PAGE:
Deep breath. There’s a lot here.
Trauma is a lot of things. There’s emotional trauma,
physical trauma, sexual trauma, spiritual trauma, psychological trauma. There’s
traumatic grief. There’s complex trauma. And more. SO. MUCH. TRAUMA.
But what exactly is it?
Well, it’s unwanted, uninvited. It doesn’t ask for consent.
It plows through our lives. It puts us in a position of having to deal with it
even though we didn’t sign up for it. It rears its ugly head, wreaks minor to
major havoc, and exits (sometimes), leaving you left to put yourself back
together. Sometimes a few parts are chipped off and easily glued back together.
Other times you become a jigsaw puzzle of parts strewn over miles that takes
years to reconfigure.
Trauma often leaves us feeling helpless. It often impacts
our sense of identity. We wonder what it means about us that it happened. We
wonder how things would have been if it hadn’t. It can make us feel crazy.
Sometimes we get tripped up because we compare traumas. It’s
tempting, I know. Is mine as bad as
others? Is mine worse? Some people vacillate on minimizing their own trauma
to then minimizing others’ traumas in order to validate their own. We live in a
current political climate that is both validating of and at times glamorizing
of trauma (yes, this is a controversial statement – to be addressed later!)
It’s complicated and nuanced and leaves many people wondering what to make of
their own experiences.
Here’s what’s important: Your reaction to the event or
events. Your feelings are valid. Does it matter if what happened to you was
“worse” or “not as bad” as what others have experienced? If you’re noticing
that it does matter to you, talk with your therapist about what this means for
you. What you think matters and can be a part of your recovery journey.
Our encouragement to you: Notice yourself. Notice how you
feel. Notice what happens in your body when something reminds you of what
happened. Notice your thoughts.
Gather data on yourself. Be a scientist with yourself as
your subject. Pretend you are an outside observer taking notes on your own
experiences. “Hmm, she’s becoming tearful.” “Well, he started tapping his foot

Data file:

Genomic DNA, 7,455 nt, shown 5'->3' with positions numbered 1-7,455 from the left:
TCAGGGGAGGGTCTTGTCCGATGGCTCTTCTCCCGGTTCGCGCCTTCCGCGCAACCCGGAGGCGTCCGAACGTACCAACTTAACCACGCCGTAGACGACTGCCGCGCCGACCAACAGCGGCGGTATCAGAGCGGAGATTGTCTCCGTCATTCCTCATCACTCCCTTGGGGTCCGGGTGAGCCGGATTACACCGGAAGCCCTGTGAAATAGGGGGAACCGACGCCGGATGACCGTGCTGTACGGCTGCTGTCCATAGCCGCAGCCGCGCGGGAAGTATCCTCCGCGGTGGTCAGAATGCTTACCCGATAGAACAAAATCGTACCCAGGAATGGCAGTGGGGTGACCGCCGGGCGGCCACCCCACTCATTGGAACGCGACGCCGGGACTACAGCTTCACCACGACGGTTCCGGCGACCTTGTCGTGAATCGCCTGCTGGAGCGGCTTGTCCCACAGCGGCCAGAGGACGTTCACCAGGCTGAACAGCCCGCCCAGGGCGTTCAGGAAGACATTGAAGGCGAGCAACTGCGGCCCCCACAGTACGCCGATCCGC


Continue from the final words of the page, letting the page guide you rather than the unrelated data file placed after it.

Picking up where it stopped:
rapidly when talking with so-and-so, he must be feeling anxious.” Take notes on
Does your heart start beating rapidly? Do you go numb? Do
you get a sinking feeling in your stomach? Do you notice anger rising up? Is it
hard to speak? Does grief wash over you? Let yourself notice these things.
The signals our bodies and emotions give us mean something.
They’re important. They’re often telling us something we may not consciously
know. Listen to them. Maybe they haven’t been listened to before? Many people
who have been through trauma have already been invalidated, ignored, minimized.
Don’t do this to yourself. Honor yourself by noticing what your body is telling
you and taking it seriously. Sometimes we treat ourselves like the offending
person or people treated us – we ignore our own feelings, we minimize our own
stories. If you’re doing this to yourself, take note of this and shift your
focus to lending a self-compassionate ear toward your own pain and suffering.
Learn how to be the person to yourself that you needed when you were going
through your trauma. Care for yourself.
The good news: you can heal from trauma! Regardless of the nature
of your trauma or traumas, healing is possible. It may take a minute. It may
feel scary, vulnerable, and overwhelming. If you seek healing through therapy,
it can take a bit to learn to trust your counselor. Listen to your gut. Do you
think they get you? Do you feel like they care? Do they seem to want to
understand you? When you’re in a safe therapeutic relationship or setting (this
doesn’t have to be therapy – it could be a number of settings!), let yourself
open up. Say the things. Feel the feels. Connect with yourself and with others.
Healing will come. You will be amazed. You will take back your power as you
take back your life!